Bus Drivers' Responses to Real-Time Schedule Adherence and the Effects on Transit Reliability
mode - bus, technology - intelligent transport systems, technology - automatic vehicle monitoring, operations - reliability, operations - scheduling, planning - surveys
real-time information, survey, bus drivers, transit reliability, timepoint stops
Bus drivers have responded positively toward real-time bus information in various surveys. However, empirical studies on their actual responses are limited. On the basis of actual automatic vehicle location data, this study quantified bus drivers' responses to real-time schedule adherence and their effects on transit reliability. Bus trips that were ahead of and behind schedule were analyzed separately at timepoint stops, regular stops, and along the roadways between stops. Results revealed that bus drivers would use real-time information to keep on schedule. Early buses were found to be more likely to make adjustments in response to information than were late buses along the roadways. Moreover, bus drivers' responses to real-time information was found to improve transit reliability: 50% of the improvement was the result of drivers' responses to schedule adherence at timepoint stops and 50% was the result mainly of drivers' responses to schedule adherence along the roadways. The likelihood that drivers would make adjustments at regular stops to adhere to schedule was low.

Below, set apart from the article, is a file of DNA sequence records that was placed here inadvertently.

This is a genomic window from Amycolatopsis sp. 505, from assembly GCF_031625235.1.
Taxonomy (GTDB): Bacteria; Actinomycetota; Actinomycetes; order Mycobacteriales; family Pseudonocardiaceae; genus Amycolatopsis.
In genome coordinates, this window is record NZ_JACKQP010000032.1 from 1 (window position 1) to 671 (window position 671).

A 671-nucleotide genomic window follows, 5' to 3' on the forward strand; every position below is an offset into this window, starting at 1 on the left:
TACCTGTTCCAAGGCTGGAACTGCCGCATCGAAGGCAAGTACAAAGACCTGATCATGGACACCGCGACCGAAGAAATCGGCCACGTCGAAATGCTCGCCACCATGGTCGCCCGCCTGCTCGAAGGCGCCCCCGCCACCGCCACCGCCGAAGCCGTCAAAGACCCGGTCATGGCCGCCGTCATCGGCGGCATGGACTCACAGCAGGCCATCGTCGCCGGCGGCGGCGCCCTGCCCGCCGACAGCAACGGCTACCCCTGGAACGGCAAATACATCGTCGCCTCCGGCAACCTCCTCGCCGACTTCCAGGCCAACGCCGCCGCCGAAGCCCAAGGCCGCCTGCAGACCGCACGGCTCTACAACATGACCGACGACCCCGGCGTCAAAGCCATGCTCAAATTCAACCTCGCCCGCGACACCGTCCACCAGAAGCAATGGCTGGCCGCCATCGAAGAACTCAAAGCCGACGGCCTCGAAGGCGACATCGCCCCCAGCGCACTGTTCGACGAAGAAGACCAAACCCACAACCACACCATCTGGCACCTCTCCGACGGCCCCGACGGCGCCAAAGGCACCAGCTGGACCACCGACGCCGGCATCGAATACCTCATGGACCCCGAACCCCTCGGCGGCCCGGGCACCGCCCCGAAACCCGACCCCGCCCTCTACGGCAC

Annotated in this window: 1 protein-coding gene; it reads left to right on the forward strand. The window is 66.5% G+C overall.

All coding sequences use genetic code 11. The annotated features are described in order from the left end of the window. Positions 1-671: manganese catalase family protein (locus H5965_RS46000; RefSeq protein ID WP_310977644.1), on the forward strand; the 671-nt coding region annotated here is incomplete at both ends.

Permission to publish the abstract has been given by Transportation Research Board, Washington, copyright remains with them.
Ji,Y., He, L. & Zhang, H.M. (2014). Bus Drivers' Responses to Real-Time Schedule Adherence and the Effects on Transit Reliability. Transportation Research Record: Journal of the Transportation Research Board, No. 2417, Transportation Research Board of the National Academies, Washington, D.C., 2014, pp. 1–9.